One heartbeatPublished 9:57am Tuesday, November 13, 2012
AHOSKIE – No matter the age, the shade of skin tone or political affiliation, when all the layers are peeled back is where you’ll discover a common thread.
The collective heartbeat of true Americans was heard here Saturday morning. Under the bright sunshine of a cloudless day, the mood was of a patriotic nature as hundreds gathered to witness a Veterans Day parade down Main Street followed by an 11 a.m. ceremony at No Man’s Land Park.
The events, both staged by American Legion Post 102, featured local groups, organizations and bands for the parade as well as former Ahoskie Mayor Linda Blackburn as the keynote speaker during the program.
Additionally, Post 102 paid tribute to the veterans of the Korean War (1950-53). Six local men who fought in that war were on hand Saturday to receive special recognition.
The Post also honored the memory of one of their own, former Commander Rosbon D.B. Whedbee, a Vietnam veteran who died Sept. 28.
North Carolina Senator Ed Jones, who served as the parade’s Grand Marshall, said he was honored to be among brave men and women who put their lives on the line in order for current day Americans to enjoy the freedom to assemble as they did Saturday.
“Today is a day we never want to forget, where he came from to get here and how we got here,” Jones said. “It’s so important to maintain the freedom of this country. It’s so important to remember those military veterans, past and present, who go off to war to fight.”
While she never saw a minute on a field of battle, Blackburn said she was an “Army brat” – the daughter of a World War II veteran who served in the 513th Parachute Infantry, assigned to the 17th Airborne Division.
“My dad, like all veterans I know, served this country with pride and without any reservation,” Blackburn noted. “He did not often talk about his days on active duty, or the war, but when he did recount a story I can recall wanting to know all about it. I was amazed to hear what he went through.
“When I would ask foolish, childish questions, his answers left me with something that I have since carried in my heart as he talked about loving this country,” she continued. “I have no doubt today about where or from whom the love I have for this country came from. My father was proud to be an American and enjoyed the freedoms that come with being an American. It was because of him and others who went off to fight in wars that allow us to live in freedom today.”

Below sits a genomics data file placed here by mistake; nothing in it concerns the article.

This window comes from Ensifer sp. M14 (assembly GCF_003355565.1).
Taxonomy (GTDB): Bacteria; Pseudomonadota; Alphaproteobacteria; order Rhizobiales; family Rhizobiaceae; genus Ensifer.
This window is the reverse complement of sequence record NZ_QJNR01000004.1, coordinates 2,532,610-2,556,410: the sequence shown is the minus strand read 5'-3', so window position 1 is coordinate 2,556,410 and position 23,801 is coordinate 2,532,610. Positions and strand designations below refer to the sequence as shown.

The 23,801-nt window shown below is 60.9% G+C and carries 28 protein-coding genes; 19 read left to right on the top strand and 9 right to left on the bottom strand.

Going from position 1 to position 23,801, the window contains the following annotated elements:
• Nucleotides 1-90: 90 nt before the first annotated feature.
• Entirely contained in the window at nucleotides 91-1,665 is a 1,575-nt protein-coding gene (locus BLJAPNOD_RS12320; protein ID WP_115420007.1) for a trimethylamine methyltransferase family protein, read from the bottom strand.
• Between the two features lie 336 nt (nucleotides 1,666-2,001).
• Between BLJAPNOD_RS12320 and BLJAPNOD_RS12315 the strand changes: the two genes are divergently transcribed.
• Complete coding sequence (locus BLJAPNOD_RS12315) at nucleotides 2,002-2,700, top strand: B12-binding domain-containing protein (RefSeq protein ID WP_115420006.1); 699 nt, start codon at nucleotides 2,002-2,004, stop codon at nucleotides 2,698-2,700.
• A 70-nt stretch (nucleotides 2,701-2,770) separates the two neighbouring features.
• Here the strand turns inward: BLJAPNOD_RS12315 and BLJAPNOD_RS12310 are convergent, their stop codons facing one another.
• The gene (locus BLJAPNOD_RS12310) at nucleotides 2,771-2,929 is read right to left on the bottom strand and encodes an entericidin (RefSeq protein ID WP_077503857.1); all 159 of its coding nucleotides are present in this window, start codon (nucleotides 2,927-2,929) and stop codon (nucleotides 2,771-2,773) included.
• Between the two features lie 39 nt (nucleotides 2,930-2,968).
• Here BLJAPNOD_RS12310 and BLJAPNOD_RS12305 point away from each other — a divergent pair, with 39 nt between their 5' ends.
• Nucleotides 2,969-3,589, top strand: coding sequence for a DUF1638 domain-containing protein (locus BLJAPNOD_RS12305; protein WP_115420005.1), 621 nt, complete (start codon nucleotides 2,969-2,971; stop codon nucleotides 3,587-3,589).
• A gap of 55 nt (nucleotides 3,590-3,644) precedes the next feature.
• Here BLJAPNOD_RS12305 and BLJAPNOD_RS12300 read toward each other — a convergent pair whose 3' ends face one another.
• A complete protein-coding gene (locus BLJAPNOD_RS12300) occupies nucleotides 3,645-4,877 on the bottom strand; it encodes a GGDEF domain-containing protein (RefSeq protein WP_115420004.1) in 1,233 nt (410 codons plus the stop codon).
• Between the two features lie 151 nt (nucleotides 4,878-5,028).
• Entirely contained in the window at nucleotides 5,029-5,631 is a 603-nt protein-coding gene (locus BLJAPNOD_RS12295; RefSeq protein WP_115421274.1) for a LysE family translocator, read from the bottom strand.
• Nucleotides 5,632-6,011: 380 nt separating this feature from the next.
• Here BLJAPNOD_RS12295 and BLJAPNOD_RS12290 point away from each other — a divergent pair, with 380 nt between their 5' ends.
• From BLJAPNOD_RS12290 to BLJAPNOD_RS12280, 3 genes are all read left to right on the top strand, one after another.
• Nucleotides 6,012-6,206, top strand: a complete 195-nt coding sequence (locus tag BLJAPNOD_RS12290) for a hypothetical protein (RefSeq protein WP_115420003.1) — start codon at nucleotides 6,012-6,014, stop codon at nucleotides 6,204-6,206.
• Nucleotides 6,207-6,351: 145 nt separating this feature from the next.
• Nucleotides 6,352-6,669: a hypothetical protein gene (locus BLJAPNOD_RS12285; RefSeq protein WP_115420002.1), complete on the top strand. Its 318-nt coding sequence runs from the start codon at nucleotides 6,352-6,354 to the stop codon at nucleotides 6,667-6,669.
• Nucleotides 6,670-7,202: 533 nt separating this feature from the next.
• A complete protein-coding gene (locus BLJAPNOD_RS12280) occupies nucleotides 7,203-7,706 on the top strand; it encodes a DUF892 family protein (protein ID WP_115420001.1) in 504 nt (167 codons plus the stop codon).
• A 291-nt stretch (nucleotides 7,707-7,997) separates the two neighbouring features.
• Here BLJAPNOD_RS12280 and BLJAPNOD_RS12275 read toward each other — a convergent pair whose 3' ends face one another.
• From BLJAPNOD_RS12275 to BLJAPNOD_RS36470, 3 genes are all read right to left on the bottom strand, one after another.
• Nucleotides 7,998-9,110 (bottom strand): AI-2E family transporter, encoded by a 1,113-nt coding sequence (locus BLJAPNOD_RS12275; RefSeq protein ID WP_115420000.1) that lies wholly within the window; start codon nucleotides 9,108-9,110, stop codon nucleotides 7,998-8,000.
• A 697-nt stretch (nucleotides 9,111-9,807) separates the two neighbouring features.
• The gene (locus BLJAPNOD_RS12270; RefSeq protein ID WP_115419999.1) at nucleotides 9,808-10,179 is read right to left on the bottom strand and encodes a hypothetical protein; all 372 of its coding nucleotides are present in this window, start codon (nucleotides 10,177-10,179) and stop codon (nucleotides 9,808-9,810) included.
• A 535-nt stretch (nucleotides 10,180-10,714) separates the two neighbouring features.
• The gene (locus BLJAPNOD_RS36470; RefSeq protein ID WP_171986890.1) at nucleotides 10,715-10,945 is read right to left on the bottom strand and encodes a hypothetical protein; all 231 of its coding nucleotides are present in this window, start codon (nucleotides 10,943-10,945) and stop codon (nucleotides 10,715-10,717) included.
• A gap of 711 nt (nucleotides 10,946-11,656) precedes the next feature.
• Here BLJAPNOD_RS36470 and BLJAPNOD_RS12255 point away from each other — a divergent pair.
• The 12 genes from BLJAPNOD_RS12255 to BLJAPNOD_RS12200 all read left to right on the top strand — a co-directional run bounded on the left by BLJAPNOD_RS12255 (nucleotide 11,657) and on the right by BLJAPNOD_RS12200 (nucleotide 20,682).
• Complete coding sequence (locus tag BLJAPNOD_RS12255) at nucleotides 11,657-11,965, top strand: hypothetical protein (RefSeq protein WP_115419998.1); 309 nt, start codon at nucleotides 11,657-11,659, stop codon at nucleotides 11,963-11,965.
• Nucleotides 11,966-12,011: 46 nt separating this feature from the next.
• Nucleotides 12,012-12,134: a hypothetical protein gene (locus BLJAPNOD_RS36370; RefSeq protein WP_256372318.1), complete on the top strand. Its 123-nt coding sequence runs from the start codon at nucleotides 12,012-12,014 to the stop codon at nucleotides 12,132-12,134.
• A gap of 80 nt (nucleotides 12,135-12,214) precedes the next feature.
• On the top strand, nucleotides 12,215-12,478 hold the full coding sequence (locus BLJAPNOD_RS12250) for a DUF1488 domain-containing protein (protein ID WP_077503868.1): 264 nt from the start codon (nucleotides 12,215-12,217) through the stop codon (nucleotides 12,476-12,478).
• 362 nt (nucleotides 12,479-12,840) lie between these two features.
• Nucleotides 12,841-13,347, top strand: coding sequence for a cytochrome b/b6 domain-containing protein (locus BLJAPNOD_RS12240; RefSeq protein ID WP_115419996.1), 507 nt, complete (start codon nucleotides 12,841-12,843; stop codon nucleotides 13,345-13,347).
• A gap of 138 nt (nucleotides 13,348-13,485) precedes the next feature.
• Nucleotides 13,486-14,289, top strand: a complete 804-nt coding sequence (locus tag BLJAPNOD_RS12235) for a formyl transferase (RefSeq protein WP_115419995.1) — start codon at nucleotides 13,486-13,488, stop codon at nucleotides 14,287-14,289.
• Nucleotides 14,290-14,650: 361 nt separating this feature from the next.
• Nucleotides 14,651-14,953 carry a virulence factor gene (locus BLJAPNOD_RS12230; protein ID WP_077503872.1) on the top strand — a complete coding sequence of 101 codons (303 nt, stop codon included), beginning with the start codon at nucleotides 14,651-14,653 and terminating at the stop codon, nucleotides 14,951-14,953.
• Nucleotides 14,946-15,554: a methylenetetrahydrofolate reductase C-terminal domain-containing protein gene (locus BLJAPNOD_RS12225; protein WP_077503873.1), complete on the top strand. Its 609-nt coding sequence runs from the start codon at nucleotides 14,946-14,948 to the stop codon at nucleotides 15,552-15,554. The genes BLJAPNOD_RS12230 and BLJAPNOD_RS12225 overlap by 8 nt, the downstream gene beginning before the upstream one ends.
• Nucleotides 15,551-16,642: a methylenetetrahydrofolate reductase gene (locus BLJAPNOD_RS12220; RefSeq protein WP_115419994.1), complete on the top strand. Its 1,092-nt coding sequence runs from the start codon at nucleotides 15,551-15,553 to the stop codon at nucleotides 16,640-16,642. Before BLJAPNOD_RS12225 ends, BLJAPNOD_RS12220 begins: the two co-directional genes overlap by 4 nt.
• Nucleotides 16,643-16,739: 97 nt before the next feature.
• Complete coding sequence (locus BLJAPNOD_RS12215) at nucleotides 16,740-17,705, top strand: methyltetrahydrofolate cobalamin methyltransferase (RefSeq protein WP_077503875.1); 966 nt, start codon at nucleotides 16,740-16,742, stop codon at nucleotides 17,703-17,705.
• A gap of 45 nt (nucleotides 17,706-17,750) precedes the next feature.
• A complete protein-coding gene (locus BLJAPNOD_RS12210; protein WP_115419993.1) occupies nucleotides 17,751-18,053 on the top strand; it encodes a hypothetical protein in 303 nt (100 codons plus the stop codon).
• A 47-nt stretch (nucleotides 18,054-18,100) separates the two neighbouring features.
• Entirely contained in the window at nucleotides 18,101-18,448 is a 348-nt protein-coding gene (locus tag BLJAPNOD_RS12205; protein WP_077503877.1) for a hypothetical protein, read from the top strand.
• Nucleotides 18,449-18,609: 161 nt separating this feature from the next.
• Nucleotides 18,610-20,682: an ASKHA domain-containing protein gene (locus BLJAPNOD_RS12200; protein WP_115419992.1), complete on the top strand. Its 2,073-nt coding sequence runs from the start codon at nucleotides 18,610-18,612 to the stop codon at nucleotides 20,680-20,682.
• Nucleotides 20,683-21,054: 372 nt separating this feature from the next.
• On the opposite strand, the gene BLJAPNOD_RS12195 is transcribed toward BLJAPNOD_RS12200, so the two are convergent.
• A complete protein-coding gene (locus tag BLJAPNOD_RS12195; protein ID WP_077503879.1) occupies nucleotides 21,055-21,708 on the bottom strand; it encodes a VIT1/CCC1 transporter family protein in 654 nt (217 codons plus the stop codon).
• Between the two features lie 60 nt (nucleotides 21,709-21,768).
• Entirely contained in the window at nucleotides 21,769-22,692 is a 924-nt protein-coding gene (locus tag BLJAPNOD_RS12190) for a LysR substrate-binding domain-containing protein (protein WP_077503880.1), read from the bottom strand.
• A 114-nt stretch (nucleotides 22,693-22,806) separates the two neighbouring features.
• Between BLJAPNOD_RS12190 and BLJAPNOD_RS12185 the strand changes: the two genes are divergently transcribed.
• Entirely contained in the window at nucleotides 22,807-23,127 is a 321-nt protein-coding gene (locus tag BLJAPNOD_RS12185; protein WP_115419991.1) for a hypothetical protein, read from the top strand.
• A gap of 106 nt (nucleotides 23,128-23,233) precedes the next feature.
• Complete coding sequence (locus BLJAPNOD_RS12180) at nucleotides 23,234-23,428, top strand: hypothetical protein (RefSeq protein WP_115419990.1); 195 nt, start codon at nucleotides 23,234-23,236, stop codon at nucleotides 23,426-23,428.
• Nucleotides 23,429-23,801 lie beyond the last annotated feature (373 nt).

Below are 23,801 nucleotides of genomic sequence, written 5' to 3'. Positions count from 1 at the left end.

Blackburn added that her father also taught another valuable lesson in life – that of giving something back to your community, state and nation.
“Perhaps that’s why I chose to become a nurse, a social worker….I’m in a helping profession and it’s no doubt where that passion began,” she stated. “Then, when I ran for mayor, I remember what my dad told me. He said people would be giving me their vote, that’s their gift and the reason they have that gift is because of people who went off to war to defend this country so we have the right to vote.”
When his military career came to an end, Blackburn noted that her father’s passion for his fellow man still burned bright. He volunteered to serve his community and his church. He still visited with his military comrades, attending annual reunions of the 513th Infantry until he died on the day before Thanksgiving, 2005.
“I’ve attended those reunions with my father and mother and you can feel the pride among those men, even long after their military careers were over,” she recalled. “My father was my hero; military veterans who teach us daily what true honor and sacrifice are all about are my heroes. I love you as you have loved and respected this country. We own you our gratitude and our thanks and we need to do all we can to support causes that give back to the brave men and women who have honorably served this great nation.”
Willie Watford, Post 102 Commander, presided over the program. Comments, to include the invocation and benediction, were offered by the Rev. William Reid. Roger Smith added a bit of history by briefly telling the story of his brothers, Graham Smith and Reginald Vincent Smith, who were part of the famed Tuskegee Airmen.
“Captured Hearts” – a musical trio of young ladies – performed the National Anthem as well as offering a series of patriotic songs.
Members of the Hertford County High School Junior ROTC posted and retrieved the colors.